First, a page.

Machine Learning is getting a lot of buzz. I hear questions from our clients as we have successfully implemented it in our trading surveillance tool. We use machine learning to score the likelihood that trading activity is similar to known cases of spoofing,
Did you catch that? We use Machine Learning for a specific business purpose.
We all read Twitter feeds, blogs, and stories about other applications, tools, and techniques. These include discussions on BlockChain, Algorithmic Trading, Cloud Computing, Agile, and Continuous Delivery to name just a few. Yet, when looking at many of
these discussions one sees that the tool or technique will “transform” or “revolutionize” or deliver on some vague all encompassing promise.
All these tools and techniques do have promise. They all have great applications that will meet a business need, however applying them blindly, without forethought is foolish. After all, we know that a fool with a tool is still a fool.
So let’s all take a deep breath and step back to our business analysis side. Here are the foundational questions we should ask before choosing the tools and techniques:
What is working well with the current solution?
What can be done better with the current solution?
Does the tool or technique that we are using still make sense?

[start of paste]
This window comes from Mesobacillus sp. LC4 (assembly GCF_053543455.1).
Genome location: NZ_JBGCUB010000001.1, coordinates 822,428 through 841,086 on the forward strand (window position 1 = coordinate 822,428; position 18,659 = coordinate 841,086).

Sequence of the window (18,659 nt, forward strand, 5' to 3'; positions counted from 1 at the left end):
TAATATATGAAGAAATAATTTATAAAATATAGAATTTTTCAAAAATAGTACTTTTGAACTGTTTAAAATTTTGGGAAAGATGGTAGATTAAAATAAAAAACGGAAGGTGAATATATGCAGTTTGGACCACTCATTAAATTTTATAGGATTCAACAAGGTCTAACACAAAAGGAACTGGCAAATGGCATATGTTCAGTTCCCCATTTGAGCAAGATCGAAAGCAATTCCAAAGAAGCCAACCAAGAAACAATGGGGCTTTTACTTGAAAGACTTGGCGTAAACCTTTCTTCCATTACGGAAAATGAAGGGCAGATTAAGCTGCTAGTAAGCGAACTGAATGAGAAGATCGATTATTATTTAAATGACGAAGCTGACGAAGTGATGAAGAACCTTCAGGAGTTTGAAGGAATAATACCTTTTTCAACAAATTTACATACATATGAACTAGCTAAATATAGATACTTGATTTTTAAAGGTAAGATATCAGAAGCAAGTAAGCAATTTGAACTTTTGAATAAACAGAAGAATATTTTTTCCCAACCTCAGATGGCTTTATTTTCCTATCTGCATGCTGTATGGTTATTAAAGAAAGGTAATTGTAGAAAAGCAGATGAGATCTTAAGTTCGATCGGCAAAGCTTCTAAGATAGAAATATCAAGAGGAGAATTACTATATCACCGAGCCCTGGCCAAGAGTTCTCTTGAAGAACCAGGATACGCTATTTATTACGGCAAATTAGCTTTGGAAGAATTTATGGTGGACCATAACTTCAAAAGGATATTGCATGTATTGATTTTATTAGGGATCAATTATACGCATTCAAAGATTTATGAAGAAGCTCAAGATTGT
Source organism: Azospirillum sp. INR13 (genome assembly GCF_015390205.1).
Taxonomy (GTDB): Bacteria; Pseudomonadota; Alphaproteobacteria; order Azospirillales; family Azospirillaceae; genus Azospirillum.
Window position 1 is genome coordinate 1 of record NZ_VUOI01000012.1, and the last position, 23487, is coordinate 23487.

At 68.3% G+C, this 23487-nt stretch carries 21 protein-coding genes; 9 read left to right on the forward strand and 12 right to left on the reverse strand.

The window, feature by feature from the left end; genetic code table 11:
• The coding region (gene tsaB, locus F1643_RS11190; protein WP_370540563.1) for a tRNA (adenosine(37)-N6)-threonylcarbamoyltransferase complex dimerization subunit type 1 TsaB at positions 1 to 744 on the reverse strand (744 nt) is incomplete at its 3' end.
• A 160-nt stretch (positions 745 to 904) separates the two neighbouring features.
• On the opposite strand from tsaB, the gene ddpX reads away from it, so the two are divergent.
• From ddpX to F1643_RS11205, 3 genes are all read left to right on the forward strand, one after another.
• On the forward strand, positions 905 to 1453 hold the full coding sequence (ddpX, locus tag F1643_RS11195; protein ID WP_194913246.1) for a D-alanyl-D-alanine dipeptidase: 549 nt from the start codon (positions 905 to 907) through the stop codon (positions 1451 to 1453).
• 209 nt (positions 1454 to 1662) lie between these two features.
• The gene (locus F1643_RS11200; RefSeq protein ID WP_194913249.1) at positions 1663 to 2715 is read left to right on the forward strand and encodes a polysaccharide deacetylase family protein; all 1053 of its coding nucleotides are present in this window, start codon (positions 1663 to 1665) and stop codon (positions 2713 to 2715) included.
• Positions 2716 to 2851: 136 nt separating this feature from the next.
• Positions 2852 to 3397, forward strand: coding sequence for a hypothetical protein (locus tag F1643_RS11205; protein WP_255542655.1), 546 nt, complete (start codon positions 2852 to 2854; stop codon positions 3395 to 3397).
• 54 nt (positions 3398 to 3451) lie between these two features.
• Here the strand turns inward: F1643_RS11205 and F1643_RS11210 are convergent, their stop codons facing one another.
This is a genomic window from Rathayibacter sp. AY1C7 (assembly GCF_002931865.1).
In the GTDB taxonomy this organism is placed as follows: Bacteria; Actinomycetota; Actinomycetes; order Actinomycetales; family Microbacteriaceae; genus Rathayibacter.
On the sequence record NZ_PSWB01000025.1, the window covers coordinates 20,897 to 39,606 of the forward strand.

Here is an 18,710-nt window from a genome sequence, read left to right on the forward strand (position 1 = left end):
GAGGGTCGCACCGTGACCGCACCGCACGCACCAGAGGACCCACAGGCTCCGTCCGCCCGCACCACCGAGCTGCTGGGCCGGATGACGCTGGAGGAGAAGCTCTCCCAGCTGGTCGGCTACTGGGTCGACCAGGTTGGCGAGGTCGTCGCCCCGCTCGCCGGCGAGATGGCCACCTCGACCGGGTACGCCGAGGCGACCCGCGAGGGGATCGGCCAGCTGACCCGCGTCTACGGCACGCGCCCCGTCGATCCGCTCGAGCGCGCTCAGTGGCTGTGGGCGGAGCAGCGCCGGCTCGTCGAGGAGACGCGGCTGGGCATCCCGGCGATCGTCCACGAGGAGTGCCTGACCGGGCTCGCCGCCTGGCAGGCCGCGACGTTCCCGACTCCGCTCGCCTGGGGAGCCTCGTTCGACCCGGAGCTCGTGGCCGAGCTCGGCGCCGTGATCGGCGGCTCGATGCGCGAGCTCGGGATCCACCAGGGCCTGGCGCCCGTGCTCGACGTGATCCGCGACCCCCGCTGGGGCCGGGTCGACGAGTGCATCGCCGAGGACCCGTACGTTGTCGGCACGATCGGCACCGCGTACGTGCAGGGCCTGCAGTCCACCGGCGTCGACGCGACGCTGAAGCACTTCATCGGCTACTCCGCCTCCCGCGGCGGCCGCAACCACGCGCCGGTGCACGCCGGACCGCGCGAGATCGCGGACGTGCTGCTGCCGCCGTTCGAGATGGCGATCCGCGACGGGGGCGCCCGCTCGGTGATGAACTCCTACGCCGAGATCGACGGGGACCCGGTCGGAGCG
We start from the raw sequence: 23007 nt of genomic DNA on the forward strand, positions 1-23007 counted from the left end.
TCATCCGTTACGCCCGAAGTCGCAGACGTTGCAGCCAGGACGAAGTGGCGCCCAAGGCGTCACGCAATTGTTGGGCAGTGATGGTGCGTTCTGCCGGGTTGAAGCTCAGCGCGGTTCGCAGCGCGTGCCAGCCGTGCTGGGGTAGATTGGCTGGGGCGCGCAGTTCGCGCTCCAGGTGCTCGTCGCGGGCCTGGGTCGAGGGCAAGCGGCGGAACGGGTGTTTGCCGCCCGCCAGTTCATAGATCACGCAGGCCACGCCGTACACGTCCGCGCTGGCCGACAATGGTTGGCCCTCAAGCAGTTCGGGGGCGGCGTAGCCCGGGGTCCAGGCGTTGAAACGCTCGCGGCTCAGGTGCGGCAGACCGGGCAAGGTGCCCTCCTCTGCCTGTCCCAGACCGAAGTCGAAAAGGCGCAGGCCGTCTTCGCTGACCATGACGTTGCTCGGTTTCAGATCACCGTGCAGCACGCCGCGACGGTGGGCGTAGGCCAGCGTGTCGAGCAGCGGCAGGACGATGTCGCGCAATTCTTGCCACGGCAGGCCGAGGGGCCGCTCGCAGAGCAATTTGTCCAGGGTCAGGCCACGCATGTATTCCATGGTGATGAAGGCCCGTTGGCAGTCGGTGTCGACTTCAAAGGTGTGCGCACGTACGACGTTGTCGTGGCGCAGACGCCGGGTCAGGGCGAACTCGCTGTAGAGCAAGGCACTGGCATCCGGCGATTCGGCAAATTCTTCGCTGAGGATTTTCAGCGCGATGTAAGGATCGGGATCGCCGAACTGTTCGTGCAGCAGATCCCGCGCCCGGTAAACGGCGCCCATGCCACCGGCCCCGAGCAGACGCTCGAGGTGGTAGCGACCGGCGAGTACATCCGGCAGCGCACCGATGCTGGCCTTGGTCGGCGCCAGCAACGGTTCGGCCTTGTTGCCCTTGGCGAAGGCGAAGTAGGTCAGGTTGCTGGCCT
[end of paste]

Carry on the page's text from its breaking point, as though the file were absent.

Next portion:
Can we do better with a new tool or technique?
Will the investment in change bring rewards to the business?
Will our clients benefit from the change?
How will we measure the effects of the change?
What obligations do we need to meet with our risk, security, and compliance teams?
What mistakes have others made in their implementation that we need to avoid?
Please don’t misconstrue the message here. I love the application of new technology and new techniques. Innovation is often accelerated by new technology and approaches. I have seen huge benefits from innovative technology and methodologies. These tools
have helped us achieve business value for our company and our clients.
New tools and techniques need to be applied with forethought. Know your business value and goals first.
New technology or methodologies should not be used simply because they are currently “hot”. My hope is that the application of change is not simply someone being foolish with a new toy.